March 24, 2016

An Old Woman's Dream



 Field Of Flowers
I am an old woman now.

The buffaloes and black-tail deer are gone, and our Indian ways are almost gone. Sometimes I find it hard to believe that I ever lived them.

My little son grew up in the white man's school. He can read books, and he owns cattle and has a farm. He is a leader among our Hidatsa people, helping teach them to follow the white man's road.

He is kind to me. We no longer live in an earth lodge, but in a house with chimneys, and my son's wife cooks by a stove.

But for me, I cannot forget our old ways.

Often in summer I rise at daybreak and steal out to the corn fields, and as I hoe the corn I sing to it, as we did when I was young. No one cares for our corn songs now.

Sometimes in the evening I sit, looking out on the big Missouri. The sun sets, and dusk steals over the water. In the shadows I see again to see our Indian village, with smoke curling upward from the earth lodges, and in the river's roar I hear the yells of the warriors, and the laughter of little children of old.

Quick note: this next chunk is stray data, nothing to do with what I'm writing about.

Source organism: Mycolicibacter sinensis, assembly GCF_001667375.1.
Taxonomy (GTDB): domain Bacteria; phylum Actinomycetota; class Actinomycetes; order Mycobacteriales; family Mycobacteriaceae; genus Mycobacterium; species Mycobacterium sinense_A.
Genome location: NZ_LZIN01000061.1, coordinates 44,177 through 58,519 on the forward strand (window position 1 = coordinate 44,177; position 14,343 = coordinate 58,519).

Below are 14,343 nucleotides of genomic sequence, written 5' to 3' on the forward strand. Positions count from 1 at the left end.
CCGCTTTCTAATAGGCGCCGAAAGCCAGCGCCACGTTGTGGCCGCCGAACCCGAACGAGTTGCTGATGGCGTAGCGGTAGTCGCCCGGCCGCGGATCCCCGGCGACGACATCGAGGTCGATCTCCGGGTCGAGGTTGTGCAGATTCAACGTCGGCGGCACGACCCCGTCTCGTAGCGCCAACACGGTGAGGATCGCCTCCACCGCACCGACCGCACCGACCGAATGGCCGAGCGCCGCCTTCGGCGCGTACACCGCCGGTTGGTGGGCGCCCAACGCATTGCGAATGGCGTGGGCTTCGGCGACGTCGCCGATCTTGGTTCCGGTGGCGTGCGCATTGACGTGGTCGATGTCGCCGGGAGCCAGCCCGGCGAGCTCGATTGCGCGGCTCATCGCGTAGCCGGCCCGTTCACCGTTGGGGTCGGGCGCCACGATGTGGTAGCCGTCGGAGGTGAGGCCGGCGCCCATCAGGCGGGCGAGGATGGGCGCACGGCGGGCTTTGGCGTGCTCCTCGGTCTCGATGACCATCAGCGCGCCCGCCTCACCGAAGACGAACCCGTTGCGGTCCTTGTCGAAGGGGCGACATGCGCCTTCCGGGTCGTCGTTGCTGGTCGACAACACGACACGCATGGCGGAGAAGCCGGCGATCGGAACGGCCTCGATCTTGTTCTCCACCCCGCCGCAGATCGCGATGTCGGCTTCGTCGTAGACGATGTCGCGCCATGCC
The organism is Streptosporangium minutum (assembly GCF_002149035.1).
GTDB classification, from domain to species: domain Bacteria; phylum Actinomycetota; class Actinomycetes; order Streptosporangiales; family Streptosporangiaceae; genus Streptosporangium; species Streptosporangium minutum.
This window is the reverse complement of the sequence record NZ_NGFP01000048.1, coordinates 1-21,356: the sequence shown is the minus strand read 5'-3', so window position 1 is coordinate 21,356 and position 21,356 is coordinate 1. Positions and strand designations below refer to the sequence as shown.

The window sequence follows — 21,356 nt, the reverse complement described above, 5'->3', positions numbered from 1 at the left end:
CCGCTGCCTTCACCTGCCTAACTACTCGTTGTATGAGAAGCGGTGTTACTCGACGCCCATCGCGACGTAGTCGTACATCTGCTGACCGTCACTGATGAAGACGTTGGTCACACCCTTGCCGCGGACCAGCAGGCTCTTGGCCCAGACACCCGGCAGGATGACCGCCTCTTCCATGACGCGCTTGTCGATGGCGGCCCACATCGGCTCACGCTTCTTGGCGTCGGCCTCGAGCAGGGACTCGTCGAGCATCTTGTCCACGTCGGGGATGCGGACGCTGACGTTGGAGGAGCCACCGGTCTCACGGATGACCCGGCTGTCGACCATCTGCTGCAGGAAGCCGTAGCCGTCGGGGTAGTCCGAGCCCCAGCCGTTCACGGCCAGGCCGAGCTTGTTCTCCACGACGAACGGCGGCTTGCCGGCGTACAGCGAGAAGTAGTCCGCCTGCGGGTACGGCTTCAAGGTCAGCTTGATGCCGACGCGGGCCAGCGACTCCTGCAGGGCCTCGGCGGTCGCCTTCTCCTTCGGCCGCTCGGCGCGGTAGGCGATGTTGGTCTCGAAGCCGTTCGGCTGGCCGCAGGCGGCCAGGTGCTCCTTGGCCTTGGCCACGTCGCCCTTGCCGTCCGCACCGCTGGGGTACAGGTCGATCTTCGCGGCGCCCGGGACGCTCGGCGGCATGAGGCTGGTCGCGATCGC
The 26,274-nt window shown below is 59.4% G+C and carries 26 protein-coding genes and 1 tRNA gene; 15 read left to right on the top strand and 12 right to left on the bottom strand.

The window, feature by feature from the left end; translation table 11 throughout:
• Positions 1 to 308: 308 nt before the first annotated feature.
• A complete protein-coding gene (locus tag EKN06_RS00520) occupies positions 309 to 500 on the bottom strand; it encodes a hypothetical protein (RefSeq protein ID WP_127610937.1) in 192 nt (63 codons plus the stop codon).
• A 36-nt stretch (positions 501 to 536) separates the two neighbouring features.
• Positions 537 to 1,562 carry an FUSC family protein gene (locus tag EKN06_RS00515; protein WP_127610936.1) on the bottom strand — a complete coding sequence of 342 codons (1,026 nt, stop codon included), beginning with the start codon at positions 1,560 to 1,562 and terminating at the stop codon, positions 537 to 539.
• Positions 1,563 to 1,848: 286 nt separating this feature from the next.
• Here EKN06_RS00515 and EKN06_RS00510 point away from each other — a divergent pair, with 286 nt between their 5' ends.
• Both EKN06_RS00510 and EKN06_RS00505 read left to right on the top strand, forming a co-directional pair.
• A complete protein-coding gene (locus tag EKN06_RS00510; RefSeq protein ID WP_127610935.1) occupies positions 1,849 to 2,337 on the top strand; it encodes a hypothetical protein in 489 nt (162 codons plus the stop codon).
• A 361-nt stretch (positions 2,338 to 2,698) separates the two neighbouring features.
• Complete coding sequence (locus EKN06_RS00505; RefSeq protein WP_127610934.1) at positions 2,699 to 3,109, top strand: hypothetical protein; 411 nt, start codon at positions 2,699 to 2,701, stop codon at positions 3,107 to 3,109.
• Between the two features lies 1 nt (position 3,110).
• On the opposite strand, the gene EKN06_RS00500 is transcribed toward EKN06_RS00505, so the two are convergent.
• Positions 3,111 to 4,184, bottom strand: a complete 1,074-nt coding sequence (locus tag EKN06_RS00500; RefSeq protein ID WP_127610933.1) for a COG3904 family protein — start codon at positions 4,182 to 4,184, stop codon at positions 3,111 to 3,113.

It is but an old woman's dream.

Then I see but shadows and hear only the roar of the river, and tears come into my eyes. Our Indian life, I know, is gone forever.

- Waheenee, Hidatsa

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